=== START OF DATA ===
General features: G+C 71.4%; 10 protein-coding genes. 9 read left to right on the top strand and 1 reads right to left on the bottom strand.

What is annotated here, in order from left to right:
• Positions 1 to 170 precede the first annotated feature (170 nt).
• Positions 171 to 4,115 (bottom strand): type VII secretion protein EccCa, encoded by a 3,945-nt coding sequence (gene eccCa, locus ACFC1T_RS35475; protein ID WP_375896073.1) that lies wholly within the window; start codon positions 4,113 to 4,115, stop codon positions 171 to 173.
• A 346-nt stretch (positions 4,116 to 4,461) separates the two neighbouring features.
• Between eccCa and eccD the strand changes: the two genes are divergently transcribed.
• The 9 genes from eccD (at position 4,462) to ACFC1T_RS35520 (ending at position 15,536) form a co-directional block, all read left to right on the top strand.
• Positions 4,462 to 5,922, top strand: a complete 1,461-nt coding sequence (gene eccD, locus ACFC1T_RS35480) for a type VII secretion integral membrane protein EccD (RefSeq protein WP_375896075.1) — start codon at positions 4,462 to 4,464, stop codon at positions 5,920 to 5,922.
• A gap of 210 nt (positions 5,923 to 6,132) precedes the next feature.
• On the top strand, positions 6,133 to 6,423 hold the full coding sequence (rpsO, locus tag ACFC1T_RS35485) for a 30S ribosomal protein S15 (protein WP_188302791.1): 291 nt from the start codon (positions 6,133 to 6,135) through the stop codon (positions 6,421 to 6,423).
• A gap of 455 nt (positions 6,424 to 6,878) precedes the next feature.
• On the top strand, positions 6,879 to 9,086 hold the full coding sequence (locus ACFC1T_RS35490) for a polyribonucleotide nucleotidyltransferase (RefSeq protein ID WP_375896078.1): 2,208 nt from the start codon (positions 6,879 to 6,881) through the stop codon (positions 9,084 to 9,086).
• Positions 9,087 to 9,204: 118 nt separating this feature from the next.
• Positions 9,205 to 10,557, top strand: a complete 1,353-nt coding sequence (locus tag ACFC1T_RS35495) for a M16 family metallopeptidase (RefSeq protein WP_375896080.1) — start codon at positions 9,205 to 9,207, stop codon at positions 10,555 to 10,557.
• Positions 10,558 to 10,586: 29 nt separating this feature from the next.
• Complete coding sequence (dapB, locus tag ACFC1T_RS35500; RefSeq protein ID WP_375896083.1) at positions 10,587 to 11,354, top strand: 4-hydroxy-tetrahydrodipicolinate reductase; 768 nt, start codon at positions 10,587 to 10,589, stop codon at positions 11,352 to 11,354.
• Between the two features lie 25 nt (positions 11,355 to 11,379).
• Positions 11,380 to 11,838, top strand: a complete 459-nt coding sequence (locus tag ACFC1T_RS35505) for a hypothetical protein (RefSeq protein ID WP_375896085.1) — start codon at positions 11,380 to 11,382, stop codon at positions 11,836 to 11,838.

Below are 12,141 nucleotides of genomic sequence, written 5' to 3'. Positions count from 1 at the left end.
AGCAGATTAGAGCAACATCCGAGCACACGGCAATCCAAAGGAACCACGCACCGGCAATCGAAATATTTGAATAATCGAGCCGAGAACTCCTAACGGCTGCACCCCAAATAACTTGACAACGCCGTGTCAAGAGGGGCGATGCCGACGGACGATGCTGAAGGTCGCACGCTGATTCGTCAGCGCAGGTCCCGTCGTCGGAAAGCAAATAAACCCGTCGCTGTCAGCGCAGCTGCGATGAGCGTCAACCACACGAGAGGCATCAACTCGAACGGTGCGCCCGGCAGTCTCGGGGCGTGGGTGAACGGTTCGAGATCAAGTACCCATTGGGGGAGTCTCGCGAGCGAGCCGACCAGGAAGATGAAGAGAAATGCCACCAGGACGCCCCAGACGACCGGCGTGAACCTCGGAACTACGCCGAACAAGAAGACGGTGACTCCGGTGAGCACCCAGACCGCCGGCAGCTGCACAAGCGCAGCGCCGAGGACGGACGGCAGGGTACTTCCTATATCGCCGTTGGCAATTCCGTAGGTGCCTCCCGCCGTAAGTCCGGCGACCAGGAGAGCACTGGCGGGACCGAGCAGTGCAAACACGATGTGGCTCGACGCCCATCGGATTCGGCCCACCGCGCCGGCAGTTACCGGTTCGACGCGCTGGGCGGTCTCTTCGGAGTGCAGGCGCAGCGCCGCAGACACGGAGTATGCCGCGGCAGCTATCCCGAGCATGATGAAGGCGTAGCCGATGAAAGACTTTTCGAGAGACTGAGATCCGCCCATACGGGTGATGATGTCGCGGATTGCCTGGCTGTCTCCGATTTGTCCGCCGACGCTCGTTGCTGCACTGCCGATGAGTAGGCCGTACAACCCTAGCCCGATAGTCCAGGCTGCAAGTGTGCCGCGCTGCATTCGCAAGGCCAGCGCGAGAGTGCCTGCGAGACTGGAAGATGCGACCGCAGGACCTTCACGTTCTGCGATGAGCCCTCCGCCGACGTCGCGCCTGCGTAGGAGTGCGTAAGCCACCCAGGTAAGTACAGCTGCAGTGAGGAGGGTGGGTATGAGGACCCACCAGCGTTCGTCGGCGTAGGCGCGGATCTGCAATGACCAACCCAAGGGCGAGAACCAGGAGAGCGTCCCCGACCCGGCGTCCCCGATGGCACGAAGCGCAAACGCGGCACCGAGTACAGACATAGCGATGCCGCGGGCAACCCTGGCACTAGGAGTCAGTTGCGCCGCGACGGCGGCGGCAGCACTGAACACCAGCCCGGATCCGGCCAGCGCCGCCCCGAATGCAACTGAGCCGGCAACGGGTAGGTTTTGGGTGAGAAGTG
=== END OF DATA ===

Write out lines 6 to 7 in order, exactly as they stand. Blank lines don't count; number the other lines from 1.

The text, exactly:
• Between eccCa and eccD the strand changes: the two genes are divergently transcribed.
• The 9 genes from eccD (at position 4,462) to ACFC1T_RS35520 (ending at position 15,536) form a co-directional block, all read left to right on the top strand.